Preferably, the metal surface is part of a pipe, piping manifold, tubing, tubing manifold, ton unit, tube trailer, tank trailer, cylinder, flow regulator, pressure regulator, valve, cylinder valve, or other pressure-reducing device. The metal surface is preferably cleaned prior to step i) as disclosed further herein.
Further aspects and advantages of the invention will become apparent by reviewing the description of preferred embodiments that follow.
While the following discussion focuses on a container which has a metal internal surface, the description is not limited thereto, and could apply to a piping or tubing system, a manifold, a gas cylinder having a cylinder valve, ton unit, and the like.
Silicon-containing compounds within the general formula (II) are known to react with oxygen-containing compounds, such as H2O, N2O, CO2, and the like, to produce SiO2, especially when the silicon-containing compounds are in the gaseous or vapor state. This fact is taken advantage of in the practice of the various aspects of the invention. The reaction product of a silicon-containing compound and an oxygen-containing compound such as water forms an amorphous or crystalline glassy material on the surfaces on which it is deposited. The amorphous or crystalline glassy material may include aluminum silicide, if the container or surface being treated comprises aluminum. Although the deposited material is referred top herein as a “coating”, it shall be readily understood that in fact the material may deposit non-uniformly, or not at all on certain areas of the surface being treated. This coating then serves the function of deactivating a surface for the adsorption of molecules of the gas that is ultimately to be contained in the container or piping system at low concentration. In other words, the coating serves to decrease the number of reactive sites on the metal surface being treated. For simplicity, silicon-containing compounds within formula (II) shall be referred to as organosilanes, although their formal name under IUPAC convention may differ.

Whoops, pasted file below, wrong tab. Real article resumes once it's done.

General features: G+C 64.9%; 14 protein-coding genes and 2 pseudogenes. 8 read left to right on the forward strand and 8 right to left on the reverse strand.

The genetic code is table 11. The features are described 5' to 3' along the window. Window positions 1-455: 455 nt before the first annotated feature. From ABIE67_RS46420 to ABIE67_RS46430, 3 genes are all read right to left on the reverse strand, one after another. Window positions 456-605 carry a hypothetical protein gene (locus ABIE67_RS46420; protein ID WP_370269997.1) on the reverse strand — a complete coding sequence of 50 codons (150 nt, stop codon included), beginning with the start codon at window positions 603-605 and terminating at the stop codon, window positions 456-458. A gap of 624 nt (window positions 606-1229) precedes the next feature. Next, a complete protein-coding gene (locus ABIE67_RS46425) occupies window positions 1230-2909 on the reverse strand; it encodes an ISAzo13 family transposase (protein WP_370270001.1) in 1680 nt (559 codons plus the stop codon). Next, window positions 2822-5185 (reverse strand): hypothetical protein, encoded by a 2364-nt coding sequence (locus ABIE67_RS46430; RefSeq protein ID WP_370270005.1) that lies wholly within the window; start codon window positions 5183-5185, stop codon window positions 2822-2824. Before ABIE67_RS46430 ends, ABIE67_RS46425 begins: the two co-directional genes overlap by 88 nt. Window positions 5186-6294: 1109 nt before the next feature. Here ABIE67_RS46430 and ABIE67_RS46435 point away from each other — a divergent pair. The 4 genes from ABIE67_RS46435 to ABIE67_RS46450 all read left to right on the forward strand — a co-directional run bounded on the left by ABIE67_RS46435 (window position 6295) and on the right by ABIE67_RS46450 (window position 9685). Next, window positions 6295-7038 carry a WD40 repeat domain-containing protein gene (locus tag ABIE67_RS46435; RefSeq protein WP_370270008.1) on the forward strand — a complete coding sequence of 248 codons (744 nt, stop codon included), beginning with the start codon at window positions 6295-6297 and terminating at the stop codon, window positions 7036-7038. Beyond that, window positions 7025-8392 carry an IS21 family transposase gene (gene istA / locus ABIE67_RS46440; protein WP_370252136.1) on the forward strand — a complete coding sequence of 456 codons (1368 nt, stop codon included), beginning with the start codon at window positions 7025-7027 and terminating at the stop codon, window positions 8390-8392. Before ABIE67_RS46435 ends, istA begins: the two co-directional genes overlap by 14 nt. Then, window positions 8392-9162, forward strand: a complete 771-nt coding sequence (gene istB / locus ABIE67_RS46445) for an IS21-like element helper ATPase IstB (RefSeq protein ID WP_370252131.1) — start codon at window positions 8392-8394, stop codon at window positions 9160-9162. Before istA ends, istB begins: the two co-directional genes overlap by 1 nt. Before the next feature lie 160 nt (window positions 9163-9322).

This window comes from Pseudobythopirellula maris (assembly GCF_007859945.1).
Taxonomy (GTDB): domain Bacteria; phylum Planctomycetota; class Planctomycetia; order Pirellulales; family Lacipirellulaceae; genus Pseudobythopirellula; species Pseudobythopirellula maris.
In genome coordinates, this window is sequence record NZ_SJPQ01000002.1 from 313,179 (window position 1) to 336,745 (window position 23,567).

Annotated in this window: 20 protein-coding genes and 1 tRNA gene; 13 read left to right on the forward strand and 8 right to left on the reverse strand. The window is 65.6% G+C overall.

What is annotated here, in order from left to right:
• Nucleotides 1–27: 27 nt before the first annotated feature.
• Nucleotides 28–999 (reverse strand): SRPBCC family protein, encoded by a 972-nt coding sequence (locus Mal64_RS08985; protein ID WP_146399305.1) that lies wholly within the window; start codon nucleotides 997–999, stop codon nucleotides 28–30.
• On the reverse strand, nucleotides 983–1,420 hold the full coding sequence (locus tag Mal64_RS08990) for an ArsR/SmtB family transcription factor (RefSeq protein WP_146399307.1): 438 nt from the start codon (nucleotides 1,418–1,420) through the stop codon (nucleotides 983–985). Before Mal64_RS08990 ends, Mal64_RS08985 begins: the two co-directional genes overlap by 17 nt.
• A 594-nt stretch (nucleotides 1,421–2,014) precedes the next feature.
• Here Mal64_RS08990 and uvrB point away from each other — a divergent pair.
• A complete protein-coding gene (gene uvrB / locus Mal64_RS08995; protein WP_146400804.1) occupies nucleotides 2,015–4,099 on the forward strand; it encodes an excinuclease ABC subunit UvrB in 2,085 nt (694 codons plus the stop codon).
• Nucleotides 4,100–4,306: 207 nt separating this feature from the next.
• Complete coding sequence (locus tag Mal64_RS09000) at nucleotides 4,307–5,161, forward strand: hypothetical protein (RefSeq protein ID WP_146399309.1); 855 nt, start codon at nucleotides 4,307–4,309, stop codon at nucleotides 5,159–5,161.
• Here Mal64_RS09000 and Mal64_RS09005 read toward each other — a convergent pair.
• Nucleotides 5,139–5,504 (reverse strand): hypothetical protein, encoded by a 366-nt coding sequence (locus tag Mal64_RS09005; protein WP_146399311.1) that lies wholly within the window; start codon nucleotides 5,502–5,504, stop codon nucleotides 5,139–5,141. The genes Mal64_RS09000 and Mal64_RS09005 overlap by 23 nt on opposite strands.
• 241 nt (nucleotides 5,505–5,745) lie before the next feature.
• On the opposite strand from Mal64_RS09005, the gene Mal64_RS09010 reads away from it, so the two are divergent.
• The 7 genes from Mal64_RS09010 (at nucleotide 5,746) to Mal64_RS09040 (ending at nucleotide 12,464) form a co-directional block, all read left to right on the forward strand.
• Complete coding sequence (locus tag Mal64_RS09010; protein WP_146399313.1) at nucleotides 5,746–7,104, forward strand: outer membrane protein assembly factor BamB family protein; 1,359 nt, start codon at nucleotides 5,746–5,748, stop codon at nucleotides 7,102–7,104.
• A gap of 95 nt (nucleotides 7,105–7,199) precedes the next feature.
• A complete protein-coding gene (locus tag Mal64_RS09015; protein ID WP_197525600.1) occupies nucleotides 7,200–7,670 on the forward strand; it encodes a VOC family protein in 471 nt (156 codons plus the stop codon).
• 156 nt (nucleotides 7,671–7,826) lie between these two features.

The reaction of an organosilane within general formula (II) with oxygen-containing materials such as water proceeds without catalyst at room temperature (25° C.); however, it is preferred to carry out the reaction at moderately elevated temperatures, such as temperature ranging from 25° C. up to 100° C., in order to produce the coatings in reasonable time. The pressure of the reaction of an organosilane with water vapor will generally also proceed at atmospheric pressure, however, the pressure in the container, or near the surface being treated, may either be in vacuum or above atmospheric pressure. This will of course depend on the rates of reaction of the organosilane with the oxygen-containing compound, the desired coating deposition rate, and desired thickness of the coating. It is of course within the invention to make layered coatings of two or more organosilane/oxygen-containing compound reaction products. It is also considered within the invention to employ two or more organosilanes simultaneously to make a “mixed” coating. Indeed, it is possible that the organosilane may be employed in conjunction with a non-organosilane to form either layered or mixed coatings.